HOUSTON – Nobody, but nobody in Washington was quite like Ron Paul.
Three times a candidate for president, elected to Congress in three different eras, he repeatedly defied not only the Republican leadership but also the Republican orthodoxy. Outspokenly opposed to the war in Iraq, his unwavering libertarian viewpoints won him generations of deeply loyal supporters.
Now the contrarian libertarian is retiring, throwing his congressional seat wide open.
One of two men will succeed him: A Republican confident his anti-Obama rhetoric resonates with voters, or a Democrat who’s openly bragging the election is his to lose.
Randy Weber, the Republican, is a state lawmaker whose stump speeches echo with talking points taken straight from the GOP gospel, linking his opponent to liberalism, Obamacare and Nancy Pelosi.
“Cut taxes, cut government spending, kick that liberal agenda to the curb and get America working again,” he said to a friendly crowd that gathered recently in a Kemah hardware store. “Y’all okay with that?”
Nick Lampson, the Democrat, is a former congressman who spent ten years representing two southeast Texas districts, a smiling southeast Texas backslapper polished in the retail politics of running for federal office.
“I would still be there, ladies and gentlemen, if they hadn’t changed the rules on me,” he recently joked before a crowd at a League City barbecue.
Actually, Lampson might still be there if Republicans in the state house hadn’t changed the district lines on him. And those shifting lines say a lot about why Ron Paul’s district won’t elect another Ron Paul.
Texas gained four congressional seats after the last census, so state lawmakers had to squeeze four new districts into the state’s redistricting map.
During Paul’s tenure, the 14th congressional district of Texas covered mostly rural counties south of Houston, sweeping along the coastline into Galveston. Now, thanks to the redrawn lines, it’s a different district running entirely through Brazoria, Galveston and Jefferson counties.
The Republican dominated state legislature drew it to remain a GOP district, so Weber would seem to have the advantage. But Lampson brags that he has already represented nearly 80 percent of the territory in the district during his previous terms in Congress.
Weber’s claim to the seat seems straightforward. He’s the Republican candidate in a Republican district and his conservative credentials look rock solid. He launched his heating and air conditioning business the same year President Reagan moved into the White House, jumping into city politics the following decade. Weber served six years on Pearland’s city council between 1990 and 1996.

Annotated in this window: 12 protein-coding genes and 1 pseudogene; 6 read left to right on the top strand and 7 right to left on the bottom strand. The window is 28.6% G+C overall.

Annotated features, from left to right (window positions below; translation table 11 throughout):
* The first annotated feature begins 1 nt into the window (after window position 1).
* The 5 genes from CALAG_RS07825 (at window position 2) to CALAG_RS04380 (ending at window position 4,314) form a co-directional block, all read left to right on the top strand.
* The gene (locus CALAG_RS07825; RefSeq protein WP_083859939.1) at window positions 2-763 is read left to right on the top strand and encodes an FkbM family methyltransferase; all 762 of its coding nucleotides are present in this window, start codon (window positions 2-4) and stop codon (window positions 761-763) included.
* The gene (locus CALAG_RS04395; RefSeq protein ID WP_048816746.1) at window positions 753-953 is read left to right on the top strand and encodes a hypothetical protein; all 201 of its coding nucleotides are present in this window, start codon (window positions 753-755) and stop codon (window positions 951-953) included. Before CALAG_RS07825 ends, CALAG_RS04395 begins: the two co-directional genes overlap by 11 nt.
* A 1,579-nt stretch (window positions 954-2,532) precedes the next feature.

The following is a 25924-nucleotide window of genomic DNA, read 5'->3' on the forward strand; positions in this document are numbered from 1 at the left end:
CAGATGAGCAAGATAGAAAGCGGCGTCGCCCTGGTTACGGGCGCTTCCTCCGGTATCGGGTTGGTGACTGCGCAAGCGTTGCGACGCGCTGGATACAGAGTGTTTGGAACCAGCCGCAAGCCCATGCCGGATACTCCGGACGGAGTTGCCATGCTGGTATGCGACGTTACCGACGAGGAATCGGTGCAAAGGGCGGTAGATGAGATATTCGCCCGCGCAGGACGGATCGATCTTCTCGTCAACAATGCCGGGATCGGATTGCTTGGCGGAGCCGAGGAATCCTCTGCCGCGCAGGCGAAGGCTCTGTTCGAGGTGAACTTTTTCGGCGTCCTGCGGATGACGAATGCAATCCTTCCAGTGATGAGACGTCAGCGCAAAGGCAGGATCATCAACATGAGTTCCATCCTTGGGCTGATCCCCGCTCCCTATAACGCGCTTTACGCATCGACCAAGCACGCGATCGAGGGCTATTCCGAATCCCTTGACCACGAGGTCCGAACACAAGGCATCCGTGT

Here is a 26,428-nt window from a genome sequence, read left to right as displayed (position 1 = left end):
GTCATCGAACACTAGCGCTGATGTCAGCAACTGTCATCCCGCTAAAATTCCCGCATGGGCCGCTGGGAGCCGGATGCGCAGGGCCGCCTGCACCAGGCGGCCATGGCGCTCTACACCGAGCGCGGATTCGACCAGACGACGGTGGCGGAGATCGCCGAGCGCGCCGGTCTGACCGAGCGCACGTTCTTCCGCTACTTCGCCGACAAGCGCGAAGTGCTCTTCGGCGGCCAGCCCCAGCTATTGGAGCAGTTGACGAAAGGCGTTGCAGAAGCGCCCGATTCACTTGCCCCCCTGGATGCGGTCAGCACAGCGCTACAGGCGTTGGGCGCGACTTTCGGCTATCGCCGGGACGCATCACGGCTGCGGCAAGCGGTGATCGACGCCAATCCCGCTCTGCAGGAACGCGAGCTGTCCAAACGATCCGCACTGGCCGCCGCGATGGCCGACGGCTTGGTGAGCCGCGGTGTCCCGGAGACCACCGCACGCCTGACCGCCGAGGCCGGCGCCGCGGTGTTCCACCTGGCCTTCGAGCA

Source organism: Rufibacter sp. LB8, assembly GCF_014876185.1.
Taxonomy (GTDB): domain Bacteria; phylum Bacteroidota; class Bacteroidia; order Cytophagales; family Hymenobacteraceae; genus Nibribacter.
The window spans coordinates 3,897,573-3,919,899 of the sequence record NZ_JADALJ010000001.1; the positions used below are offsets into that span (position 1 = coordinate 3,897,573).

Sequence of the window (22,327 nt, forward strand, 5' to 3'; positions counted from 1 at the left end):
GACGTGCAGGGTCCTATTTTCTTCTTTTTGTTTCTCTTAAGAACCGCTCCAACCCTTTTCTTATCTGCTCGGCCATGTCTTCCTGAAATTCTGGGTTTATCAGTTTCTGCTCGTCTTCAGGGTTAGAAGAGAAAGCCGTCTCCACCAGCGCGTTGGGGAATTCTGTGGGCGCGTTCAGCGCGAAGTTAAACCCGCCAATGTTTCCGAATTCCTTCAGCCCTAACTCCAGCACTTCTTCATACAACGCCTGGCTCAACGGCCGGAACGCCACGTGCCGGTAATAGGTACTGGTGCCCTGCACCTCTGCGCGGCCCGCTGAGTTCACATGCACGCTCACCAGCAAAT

After a dozen years out of elected office, Weber won election to the Texas Legislature in 2008. He brags about winning awards from conservative groups for his staunch support of conservative causes.
Lampson’s long political resume looks so complex you almost need to diagram it with maps. A native of Beaumont, he spent almost twenty years serving as Jefferson County’s tax assessor before winning his first seat in Congress in 1996. The contentious redistricting plan engineered by DeLay redrew his district and delivered it to the GOP in 2004.
A year later, Lampson enjoyed a taste of revenge against DeLay, who had resigned under a cloud of scandal. A fluke series of events allowed Lampson to run for DeLay’s old district in an election with no Republicans on the ballot. Lampson served one term before his inevitable loss to Republican Pete Olson.
“Having spent more than $20 million branding my name over the years, having the successes that I had, it’s not a district that will lean Republican or Democratic,” Lampson says. “I really believe that it leans Lampson.”
Both candidates work crowds with the casual, yet outgoing demeanor of polished politicians. But as soon as they start talking politics, one distinction is abundantly clear: Weber plays to the right and Lampson plays to the center.
Lampson talks to luncheon crowds about the importance of political cooperation in Washington. Weber brooks no quarter with what he calls “the liberal agenda” when he talks to voters.
“They want common sense,” he says. “They want lower taxes. They want fewer job killing regulations. They do not want Obamacare. So I think if anything the people in this very conservative district don’t want the Obama-Pelosi-Lampson agenda.”
But both candidates noticeably dance around one subject: Ron Paul. Weber points out that, even though he and Paul hail from the same party, they’re not the same man. And Lampson jokes that, unlike his congressional colleagues, he never avoided riding next to Paul on airplanes.
So no matter which candidate wins, whoever voters send to Washington to replace Ron Paul, he won’t be another Ron Paul.